Moldova’s deputy prime minister said the country would pay off an outstanding debt to Russian gas giant Gazprom which had threatened to cut supplies to the country within 48 hours.
Andrei Spinu said Moldova would “fulfil its obligations” and pay off a debt worth €65.8 million. The former Soviet country has been in the throes of a serious energy crisis with its debt exploding in October due to a sudden price hike.
Some western countries have accused Russia of using natural gas as a geopolitical tool.
Gazprom spokesperson Sergei Kuprianov told Russian TV station NTV on Monday that gas deliveries could be interrupted to Moldova within 48 hours.
Moldova and Gazprom signed a contract at the end of October after several weeks of negotiations. Kuprianov said that Gazprom had agreed to sign the contract on condition that Moldova paid its invoices in full and on time.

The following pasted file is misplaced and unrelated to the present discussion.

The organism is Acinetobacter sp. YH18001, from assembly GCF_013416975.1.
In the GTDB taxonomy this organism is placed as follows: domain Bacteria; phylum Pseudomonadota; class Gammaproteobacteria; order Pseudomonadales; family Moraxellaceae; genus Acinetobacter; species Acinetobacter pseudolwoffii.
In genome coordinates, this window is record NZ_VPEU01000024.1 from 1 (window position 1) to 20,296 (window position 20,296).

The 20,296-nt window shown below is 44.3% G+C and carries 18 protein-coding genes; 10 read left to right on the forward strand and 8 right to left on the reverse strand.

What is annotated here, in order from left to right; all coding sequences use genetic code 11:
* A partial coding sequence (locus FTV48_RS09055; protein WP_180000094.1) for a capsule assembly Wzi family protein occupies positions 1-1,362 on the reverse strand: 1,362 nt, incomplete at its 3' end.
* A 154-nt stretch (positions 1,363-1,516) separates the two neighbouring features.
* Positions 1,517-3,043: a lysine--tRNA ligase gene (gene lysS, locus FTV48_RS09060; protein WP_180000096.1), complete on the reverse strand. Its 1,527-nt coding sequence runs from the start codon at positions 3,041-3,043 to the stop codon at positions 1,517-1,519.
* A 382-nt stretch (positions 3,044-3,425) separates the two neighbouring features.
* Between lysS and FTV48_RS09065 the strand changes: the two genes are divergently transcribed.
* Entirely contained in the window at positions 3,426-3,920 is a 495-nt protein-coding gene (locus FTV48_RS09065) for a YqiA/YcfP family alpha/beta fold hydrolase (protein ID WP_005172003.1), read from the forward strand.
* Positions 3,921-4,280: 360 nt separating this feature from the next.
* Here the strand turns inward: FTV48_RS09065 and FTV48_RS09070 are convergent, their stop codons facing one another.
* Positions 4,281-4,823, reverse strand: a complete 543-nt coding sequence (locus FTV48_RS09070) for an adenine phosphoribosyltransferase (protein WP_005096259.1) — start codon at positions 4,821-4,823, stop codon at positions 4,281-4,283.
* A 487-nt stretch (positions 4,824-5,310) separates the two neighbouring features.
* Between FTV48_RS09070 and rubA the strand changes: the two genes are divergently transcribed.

Moldova, a country of 2.6 million inhabitants located between Romania and Ukraine, traditionally sources gas from Russia via the pro-Russian separatist region of Transnistria and Ukraine.
Complications had arisen after Gazprom’s price hike in October when the contract was extended for one month, a decision the Moldovan government deemed “unjustified and unrealistic”.
Threatened with shortages, Chisinau had established a state of emergency which allowed it to buy gas from Poland, a first since its independence in 1991.
Experts argue that Moscow increased its tariffs to punish Chisinau after the 2020 election of pro-European President Maia Sandu.
Moscow had accused Chisinau of late payments and threatened to turn off the tap if a new contract was not signed.
The Kremlin denied it was putting political pressure on the country. The gas shortages came amid the backdrop of soaring gas prices in Europe, which some countries have blamed on Russia.